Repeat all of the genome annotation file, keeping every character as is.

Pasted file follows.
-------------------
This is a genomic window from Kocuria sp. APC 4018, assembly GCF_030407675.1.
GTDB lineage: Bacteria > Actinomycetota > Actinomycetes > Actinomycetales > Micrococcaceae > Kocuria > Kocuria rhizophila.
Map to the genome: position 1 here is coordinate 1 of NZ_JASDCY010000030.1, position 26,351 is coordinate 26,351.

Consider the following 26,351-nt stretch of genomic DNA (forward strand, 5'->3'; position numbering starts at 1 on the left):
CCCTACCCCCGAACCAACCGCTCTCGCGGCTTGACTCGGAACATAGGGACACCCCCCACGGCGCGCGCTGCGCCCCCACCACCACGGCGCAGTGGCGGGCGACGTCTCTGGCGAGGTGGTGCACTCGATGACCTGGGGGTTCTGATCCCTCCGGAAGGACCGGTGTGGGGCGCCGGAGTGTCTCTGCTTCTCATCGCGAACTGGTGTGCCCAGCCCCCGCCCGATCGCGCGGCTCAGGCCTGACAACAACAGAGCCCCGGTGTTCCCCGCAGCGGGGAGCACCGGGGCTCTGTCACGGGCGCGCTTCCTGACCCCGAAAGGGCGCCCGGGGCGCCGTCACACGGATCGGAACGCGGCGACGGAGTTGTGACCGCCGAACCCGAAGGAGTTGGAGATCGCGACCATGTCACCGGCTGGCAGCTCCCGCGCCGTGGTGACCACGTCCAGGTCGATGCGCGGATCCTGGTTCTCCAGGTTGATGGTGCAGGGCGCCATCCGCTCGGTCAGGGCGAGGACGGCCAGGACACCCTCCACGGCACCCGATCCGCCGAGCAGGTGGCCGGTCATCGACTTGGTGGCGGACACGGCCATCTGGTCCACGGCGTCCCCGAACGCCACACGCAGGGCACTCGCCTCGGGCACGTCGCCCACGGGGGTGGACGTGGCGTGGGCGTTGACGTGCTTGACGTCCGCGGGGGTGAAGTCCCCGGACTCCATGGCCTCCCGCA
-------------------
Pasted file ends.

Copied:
This is a genomic window from Kocuria sp. APC 4018, assembly GCF_030407675.1.
GTDB lineage: Bacteria > Actinomycetota > Actinomycetes > Actinomycetales > Micrococcaceae > Kocuria > Kocuria rhizophila.
Map to the genome: position 1 here is coordinate 1 of NZ_JASDCY010000030.1, position 26,351 is coordinate 26,351.

Consider the following 26,351-nt stretch of genomic DNA (forward strand, 5'->3'; position numbering starts at 1 on the left):
CCCTACCCCCGAACCAACCGCTCTCGCGGCTTGACTCGGAACATAGGGACACCCCCCACGGCGCGCGCTGCGCCCCCACCACCACGGCGCAGTGGCGGGCGACGTCTCTGGCGAGGTGGTGCACTCGATGACCTGGGGGTTCTGATCCCTCCGGAAGGACCGGTGTGGGGCGCCGGAGTGTCTCTGCTTCTCATCGCGAACTGGTGTGCCCAGCCCCCGCCCGATCGCGCGGCTCAGGCCTGACAACAACAGAGCCCCGGTGTTCCCCGCAGCGGGGAGCACCGGGGCTCTGTCACGGGCGCGCTTCCTGACCCCGAAAGGGCGCCCGGGGCGCCGTCACACGGATCGGAACGCGGCGACGGAGTTGTGACCGCCGAACCCGAAGGAGTTGGAGATCGCGACCATGTCACCGGCTGGCAGCTCCCGCGCCGTGGTGACCACGTCCAGGTCGATGCGCGGATCCTGGTTCTCCAGGTTGATGGTGCAGGGCGCCATCCGCTCGGTCAGGGCGAGGACGGCCAGGACACCCTCCACGGCACCCGATCCGCCGAGCAGGTGGCCGGTCATCGACTTGGTGGCGGACACGGCCATCTGGTCCACGGCGTCCCCGAACGCCACACGCAGGGCACTCGCCTCGGGCACGTCGCCCACGGGGGTGGACGTGGCGTGGGCGTTGACGTGCTTGACGTCCGCGGGGGTGAAGTCCCCGGACTCCATGGCCTCCCGCA